The C±H bonds of hydrocarbons show little tendency to ionize, and alkanes, alkenes, and alkynes are all very weak acids. The ionization constant Kafor methane, for example, is too small to be measured directly but is estimated to be about 10 60(pKa60).

Methide anion (a carbanion)

344 CHAPTER NINE Alkynes NATURAL AND “DESIGNED” ENEDIYNE ANTIBIOTICS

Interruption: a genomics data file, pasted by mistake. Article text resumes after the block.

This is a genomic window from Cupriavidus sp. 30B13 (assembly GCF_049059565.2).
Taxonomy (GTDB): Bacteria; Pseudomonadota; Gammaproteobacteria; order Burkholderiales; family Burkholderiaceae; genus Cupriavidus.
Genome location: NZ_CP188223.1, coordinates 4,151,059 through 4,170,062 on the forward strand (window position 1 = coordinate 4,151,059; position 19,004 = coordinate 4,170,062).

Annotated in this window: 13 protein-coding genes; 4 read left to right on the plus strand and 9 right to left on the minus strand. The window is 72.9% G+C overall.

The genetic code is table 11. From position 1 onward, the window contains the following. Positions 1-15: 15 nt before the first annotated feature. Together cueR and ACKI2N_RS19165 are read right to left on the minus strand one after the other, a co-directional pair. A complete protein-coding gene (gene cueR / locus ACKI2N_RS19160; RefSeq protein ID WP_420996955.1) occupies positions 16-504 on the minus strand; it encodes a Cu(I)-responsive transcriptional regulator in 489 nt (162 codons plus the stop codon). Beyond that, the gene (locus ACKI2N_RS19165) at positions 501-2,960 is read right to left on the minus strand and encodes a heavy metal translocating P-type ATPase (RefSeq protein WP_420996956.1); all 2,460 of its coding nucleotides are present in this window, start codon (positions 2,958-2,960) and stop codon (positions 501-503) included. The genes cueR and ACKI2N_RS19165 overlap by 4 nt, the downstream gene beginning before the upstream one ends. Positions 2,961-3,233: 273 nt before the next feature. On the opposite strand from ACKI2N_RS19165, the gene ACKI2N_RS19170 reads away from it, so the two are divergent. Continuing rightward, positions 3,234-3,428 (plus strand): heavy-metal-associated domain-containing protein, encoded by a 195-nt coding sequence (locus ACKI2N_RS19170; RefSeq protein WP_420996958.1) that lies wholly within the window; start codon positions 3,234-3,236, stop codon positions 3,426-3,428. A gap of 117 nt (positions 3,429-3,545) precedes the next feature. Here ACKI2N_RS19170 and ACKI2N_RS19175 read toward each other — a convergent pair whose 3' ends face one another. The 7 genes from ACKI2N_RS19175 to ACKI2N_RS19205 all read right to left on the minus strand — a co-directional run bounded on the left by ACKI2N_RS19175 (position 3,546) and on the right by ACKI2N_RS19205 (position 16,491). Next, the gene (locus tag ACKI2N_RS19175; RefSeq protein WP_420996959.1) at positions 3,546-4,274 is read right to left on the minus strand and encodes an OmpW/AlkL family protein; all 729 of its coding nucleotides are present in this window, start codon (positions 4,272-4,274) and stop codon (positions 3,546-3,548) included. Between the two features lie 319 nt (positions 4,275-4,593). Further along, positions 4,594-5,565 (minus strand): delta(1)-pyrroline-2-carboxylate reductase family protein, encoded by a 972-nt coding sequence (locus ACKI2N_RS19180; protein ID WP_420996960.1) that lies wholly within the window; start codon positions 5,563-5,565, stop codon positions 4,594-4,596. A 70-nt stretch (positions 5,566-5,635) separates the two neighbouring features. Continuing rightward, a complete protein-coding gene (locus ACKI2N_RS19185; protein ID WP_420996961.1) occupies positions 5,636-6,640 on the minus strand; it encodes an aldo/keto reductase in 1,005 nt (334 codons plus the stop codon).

Beginning in the 1980s, research directed toward the isolation of new drugs derived from natural sources identified a family of tumor-inhibitory antibiotic substances characterized by novel structures containing a CPC±CœC±CPC unit as part of a 9- or 10-membered ring. With one double bond and two triple bonds (-ene di- -yne), these compounds soon became known as enediyneantibiotics. The simplest member of the class is dynemicin A*;most of the other enediynes have even more complicated structures.